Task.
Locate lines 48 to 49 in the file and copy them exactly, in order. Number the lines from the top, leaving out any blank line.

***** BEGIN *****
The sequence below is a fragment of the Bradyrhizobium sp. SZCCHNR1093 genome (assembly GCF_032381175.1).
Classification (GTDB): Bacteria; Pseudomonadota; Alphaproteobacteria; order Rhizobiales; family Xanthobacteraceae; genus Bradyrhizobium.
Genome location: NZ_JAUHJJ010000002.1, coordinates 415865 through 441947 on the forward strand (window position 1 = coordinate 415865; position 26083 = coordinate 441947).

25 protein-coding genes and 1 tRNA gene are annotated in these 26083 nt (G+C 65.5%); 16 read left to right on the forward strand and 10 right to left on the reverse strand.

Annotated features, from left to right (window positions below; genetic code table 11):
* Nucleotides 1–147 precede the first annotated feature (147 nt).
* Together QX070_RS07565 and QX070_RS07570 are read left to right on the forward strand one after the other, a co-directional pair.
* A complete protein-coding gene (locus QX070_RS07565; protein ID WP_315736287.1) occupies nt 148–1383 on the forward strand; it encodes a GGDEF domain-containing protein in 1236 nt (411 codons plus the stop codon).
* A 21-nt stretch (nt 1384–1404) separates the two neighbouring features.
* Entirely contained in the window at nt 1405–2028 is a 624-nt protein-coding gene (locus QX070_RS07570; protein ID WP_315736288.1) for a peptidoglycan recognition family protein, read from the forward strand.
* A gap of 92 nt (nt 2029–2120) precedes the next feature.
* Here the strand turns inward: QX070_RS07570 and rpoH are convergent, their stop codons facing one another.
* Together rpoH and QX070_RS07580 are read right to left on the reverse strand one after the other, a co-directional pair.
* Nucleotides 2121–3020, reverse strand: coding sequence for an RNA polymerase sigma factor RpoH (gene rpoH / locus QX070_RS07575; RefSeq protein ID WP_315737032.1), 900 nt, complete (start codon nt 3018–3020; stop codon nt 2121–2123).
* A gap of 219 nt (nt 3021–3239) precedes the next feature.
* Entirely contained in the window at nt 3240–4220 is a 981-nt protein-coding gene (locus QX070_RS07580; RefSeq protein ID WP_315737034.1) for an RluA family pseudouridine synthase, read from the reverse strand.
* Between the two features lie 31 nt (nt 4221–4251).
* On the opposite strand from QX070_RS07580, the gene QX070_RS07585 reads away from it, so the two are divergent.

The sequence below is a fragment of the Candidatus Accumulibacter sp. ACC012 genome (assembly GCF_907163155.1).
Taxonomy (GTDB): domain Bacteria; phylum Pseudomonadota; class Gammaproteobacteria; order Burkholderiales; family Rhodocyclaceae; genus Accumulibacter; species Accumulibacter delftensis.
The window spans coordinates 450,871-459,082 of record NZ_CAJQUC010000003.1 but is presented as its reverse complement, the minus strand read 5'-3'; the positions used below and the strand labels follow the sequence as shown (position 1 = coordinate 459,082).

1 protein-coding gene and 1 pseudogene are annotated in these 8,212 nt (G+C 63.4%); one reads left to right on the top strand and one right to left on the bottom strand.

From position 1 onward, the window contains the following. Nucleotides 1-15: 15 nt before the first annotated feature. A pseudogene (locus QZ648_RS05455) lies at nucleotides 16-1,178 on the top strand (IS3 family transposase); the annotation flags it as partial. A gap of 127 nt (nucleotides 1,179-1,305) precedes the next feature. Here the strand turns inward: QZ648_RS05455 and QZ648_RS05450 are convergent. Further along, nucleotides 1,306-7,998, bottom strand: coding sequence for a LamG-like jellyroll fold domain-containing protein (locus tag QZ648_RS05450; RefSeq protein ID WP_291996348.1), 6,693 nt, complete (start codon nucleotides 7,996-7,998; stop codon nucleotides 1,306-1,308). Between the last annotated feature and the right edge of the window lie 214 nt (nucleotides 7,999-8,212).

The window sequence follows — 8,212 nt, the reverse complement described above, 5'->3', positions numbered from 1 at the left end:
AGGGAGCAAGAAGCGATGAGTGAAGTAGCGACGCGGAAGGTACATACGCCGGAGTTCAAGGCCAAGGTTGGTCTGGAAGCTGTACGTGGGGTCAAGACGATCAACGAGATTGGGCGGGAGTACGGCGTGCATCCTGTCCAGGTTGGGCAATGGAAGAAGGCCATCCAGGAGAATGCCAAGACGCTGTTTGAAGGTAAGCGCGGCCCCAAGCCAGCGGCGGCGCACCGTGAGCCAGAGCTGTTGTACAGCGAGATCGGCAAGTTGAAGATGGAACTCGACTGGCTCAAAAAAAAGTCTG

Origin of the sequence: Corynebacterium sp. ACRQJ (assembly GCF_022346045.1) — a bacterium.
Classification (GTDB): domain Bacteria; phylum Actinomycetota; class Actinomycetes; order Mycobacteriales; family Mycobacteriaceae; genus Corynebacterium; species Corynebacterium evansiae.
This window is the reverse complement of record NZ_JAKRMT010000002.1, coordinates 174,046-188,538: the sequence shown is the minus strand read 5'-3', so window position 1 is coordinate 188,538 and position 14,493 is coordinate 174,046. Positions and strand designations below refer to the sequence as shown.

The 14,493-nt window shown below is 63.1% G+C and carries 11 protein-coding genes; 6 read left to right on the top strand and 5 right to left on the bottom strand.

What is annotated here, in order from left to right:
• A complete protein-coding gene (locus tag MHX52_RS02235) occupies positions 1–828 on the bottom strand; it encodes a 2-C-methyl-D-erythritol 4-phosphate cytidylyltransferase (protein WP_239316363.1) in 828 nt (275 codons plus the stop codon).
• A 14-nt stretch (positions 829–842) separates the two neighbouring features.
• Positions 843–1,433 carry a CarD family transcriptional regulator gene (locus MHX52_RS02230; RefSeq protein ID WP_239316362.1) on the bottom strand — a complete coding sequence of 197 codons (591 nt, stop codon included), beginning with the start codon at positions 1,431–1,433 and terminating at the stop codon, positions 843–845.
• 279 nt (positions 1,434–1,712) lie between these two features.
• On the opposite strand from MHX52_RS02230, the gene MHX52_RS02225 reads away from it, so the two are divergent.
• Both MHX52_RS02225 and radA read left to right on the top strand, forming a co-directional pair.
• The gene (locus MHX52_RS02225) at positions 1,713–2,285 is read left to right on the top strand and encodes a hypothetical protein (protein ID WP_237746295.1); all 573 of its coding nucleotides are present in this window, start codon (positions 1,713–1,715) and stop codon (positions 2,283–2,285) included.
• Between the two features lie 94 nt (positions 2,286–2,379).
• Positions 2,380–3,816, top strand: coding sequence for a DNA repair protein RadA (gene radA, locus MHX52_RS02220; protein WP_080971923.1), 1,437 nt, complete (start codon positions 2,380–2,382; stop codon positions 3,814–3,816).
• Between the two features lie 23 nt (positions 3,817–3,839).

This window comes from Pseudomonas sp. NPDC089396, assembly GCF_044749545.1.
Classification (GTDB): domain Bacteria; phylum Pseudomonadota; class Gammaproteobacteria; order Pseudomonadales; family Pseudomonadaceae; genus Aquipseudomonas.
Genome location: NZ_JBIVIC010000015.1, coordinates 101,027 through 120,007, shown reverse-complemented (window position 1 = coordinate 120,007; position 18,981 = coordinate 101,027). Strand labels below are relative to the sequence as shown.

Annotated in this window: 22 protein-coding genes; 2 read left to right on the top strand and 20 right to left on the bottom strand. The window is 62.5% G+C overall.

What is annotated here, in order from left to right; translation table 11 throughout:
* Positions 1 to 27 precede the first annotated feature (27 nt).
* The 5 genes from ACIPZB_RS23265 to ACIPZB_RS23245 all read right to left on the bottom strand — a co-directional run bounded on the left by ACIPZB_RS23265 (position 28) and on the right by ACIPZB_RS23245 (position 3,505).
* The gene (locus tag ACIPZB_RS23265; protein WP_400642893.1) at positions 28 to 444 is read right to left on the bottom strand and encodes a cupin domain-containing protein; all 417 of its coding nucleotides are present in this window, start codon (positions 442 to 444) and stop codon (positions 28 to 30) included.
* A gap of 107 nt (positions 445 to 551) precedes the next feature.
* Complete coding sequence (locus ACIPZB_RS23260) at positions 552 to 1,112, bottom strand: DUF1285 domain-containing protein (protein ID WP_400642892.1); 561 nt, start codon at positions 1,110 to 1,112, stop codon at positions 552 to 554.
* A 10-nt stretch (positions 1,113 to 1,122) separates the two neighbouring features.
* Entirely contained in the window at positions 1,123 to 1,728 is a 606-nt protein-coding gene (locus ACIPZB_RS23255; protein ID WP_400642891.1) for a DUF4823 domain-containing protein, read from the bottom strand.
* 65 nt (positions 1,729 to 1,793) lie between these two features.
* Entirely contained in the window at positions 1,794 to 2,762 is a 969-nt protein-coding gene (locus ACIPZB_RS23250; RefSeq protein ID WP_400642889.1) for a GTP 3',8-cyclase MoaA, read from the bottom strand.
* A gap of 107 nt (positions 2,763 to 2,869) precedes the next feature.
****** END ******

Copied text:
* The gene (locus tag ACIPZB_RS23265; protein WP_400642893.1) at positions 28 to 444 is read right to left on the bottom strand and encodes a cupin domain-containing protein; all 417 of its coding nucleotides are present in this window, start codon (positions 442 to 444) and stop codon (positions 28 to 30) included.
* A gap of 107 nt (positions 445 to 551) precedes the next feature.